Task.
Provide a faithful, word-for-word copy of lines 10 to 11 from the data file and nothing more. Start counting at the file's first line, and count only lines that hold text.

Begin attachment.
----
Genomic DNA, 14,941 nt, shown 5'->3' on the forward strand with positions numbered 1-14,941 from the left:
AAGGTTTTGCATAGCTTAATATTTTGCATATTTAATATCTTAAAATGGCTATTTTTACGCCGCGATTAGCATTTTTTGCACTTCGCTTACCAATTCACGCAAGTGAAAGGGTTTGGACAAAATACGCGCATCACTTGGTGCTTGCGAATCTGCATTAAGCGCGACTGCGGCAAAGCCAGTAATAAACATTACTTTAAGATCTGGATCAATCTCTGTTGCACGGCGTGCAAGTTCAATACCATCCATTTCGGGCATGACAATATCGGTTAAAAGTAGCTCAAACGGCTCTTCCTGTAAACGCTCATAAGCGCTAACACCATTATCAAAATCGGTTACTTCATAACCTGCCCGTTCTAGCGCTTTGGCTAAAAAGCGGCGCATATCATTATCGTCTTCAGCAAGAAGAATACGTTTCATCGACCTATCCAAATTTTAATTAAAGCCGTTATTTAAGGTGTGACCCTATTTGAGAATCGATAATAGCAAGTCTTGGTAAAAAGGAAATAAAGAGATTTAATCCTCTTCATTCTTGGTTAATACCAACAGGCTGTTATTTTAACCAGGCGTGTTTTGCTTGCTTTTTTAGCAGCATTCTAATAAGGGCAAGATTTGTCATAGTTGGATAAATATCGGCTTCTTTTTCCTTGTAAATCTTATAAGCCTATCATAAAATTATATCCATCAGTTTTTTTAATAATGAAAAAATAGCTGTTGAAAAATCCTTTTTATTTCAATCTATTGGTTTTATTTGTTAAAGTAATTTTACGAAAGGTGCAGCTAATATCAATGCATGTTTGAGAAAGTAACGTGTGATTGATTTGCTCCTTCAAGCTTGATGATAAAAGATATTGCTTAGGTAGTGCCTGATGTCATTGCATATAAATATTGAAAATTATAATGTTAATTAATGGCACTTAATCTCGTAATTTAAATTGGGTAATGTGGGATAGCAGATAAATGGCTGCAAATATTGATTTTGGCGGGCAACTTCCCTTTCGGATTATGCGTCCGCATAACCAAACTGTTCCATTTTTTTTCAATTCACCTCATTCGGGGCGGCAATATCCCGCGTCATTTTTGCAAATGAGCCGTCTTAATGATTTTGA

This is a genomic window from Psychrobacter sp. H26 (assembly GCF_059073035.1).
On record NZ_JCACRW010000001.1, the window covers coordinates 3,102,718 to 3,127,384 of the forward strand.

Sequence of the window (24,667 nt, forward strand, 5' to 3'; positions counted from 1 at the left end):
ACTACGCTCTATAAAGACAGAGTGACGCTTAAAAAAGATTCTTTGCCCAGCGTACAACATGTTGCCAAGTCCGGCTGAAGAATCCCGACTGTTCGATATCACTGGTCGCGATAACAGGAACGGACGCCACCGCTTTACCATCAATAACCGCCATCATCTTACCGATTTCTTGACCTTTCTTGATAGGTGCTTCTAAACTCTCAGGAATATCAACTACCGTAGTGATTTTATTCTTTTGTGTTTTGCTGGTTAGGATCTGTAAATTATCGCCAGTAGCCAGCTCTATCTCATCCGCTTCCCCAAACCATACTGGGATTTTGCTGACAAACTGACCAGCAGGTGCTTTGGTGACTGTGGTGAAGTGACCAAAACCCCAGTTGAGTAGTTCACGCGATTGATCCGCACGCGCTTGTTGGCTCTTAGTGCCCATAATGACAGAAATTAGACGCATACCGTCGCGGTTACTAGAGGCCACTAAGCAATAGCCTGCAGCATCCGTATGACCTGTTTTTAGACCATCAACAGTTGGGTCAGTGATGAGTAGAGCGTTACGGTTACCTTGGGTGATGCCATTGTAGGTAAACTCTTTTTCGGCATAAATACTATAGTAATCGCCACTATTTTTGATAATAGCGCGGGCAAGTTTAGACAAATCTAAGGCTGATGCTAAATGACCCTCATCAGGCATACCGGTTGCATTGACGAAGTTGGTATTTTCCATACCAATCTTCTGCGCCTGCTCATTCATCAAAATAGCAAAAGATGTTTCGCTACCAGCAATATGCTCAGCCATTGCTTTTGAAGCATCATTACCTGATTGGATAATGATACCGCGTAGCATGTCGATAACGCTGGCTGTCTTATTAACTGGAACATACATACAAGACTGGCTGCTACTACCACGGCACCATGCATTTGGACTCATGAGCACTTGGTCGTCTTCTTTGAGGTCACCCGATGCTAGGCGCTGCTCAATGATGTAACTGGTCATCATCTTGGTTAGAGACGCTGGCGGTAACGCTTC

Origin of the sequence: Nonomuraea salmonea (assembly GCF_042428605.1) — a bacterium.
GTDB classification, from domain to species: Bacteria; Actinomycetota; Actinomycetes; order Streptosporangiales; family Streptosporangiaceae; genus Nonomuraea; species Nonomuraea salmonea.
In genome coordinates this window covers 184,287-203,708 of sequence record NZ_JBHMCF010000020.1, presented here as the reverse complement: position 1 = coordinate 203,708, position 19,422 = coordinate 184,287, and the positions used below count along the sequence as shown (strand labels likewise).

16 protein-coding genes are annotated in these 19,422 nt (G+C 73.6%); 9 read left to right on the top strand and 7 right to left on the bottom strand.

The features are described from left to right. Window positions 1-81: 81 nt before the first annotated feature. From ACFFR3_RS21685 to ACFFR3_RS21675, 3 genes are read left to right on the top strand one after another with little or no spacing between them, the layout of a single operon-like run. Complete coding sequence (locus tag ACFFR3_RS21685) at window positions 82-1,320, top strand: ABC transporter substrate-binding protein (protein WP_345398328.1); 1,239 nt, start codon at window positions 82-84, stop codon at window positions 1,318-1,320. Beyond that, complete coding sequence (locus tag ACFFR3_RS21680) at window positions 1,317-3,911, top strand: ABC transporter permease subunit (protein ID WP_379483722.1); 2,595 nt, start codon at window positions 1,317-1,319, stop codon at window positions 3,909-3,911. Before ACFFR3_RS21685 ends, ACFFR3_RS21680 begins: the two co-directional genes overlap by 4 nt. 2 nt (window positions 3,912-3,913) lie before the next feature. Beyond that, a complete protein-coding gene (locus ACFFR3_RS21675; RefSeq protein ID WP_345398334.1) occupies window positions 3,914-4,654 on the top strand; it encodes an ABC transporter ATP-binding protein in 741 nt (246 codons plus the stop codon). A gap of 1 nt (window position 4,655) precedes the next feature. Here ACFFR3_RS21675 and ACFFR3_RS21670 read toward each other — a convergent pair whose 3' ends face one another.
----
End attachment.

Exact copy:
16 protein-coding genes are annotated in these 19,422 nt (G+C 73.6%); 9 read left to right on the top strand and 7 right to left on the bottom strand.

The features are described from left to right. Window positions 1-81: 81 nt before the first annotated feature. From ACFFR3_RS21685 to ACFFR3_RS21675, 3 genes are read left to right on the top strand one after another with little or no spacing between them, the layout of a single operon-like run. Complete coding sequence (locus tag ACFFR3_RS21685) at window positions 82-1,320, top strand: ABC transporter substrate-binding protein (protein WP_345398328.1); 1,239 nt, start codon at window positions 82-84, stop codon at window positions 1,318-1,320. Beyond that, complete coding sequence (locus tag ACFFR3_RS21680) at window positions 1,317-3,911, top strand: ABC transporter permease subunit (protein ID WP_379483722.1); 2,595 nt, start codon at window positions 1,317-1,319, stop codon at window positions 3,909-3,911. Before ACFFR3_RS21685 ends, ACFFR3_RS21680 begins: the two co-directional genes overlap by 4 nt. 2 nt (window positions 3,912-3,913) lie before the next feature. Beyond that, a complete protein-coding gene (locus ACFFR3_RS21675; RefSeq protein ID WP_345398334.1) occupies window positions 3,914-4,654 on the top strand; it encodes an ABC transporter ATP-binding protein in 741 nt (246 codons plus the stop codon). A gap of 1 nt (window position 4,655) precedes the next feature. Here ACFFR3_RS21675 and ACFFR3_RS21670 read toward each other — a convergent pair whose 3' ends face one another.